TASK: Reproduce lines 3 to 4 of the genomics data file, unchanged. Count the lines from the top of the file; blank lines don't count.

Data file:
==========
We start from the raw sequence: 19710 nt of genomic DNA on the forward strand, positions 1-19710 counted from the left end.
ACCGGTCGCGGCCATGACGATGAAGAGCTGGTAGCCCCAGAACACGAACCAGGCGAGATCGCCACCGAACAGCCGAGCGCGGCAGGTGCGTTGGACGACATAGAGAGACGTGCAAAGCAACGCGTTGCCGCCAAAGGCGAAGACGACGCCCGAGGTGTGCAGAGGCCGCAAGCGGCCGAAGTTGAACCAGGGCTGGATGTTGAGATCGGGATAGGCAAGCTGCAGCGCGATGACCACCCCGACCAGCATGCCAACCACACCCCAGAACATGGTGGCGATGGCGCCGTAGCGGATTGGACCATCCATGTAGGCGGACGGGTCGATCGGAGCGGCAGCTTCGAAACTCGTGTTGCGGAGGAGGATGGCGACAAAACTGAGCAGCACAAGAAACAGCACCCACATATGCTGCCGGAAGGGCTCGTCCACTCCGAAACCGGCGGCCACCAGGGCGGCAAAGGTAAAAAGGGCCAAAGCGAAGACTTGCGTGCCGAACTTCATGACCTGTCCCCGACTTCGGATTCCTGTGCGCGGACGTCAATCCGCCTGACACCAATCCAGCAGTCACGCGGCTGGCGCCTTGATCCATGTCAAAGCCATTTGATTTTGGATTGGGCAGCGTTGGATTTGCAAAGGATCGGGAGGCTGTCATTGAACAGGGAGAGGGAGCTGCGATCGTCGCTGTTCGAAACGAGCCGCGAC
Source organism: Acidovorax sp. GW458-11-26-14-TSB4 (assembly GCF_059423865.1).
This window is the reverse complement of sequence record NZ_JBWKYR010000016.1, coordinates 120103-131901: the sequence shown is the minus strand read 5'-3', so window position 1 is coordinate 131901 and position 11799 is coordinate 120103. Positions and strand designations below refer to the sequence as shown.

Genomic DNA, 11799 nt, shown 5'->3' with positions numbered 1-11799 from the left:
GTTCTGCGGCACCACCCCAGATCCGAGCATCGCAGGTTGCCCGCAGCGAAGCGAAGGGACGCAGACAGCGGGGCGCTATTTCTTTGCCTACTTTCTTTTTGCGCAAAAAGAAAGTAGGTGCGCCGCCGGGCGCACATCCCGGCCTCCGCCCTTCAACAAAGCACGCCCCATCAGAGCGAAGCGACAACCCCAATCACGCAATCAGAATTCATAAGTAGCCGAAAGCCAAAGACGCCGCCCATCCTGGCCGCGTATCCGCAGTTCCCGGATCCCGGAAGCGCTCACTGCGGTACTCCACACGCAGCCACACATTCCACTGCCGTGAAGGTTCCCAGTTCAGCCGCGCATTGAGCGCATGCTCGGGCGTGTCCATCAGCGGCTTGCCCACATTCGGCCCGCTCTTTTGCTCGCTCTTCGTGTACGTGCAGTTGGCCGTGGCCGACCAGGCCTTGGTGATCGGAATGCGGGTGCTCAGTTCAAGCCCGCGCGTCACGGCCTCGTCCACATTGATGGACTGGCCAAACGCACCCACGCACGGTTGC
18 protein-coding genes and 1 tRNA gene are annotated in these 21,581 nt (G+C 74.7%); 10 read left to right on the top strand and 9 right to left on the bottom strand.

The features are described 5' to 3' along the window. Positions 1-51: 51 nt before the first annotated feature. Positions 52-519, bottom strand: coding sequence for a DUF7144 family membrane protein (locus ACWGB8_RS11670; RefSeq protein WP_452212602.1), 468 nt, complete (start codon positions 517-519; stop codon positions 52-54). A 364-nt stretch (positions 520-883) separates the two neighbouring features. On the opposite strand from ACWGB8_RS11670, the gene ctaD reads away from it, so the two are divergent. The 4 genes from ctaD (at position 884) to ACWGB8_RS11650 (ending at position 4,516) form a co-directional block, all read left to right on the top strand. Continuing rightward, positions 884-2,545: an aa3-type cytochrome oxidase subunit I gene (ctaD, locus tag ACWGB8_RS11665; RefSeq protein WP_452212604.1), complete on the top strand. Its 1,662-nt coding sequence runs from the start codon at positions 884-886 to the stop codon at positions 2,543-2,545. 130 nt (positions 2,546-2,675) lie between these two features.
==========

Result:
Source organism: Acidovorax sp. GW458-11-26-14-TSB4 (assembly GCF_059423865.1).
This window is the reverse complement of sequence record NZ_JBWKYR010000016.1, coordinates 120103-131901: the sequence shown is the minus strand read 5'-3', so window position 1 is coordinate 131901 and position 11799 is coordinate 120103. Positions and strand designations below refer to the sequence as shown.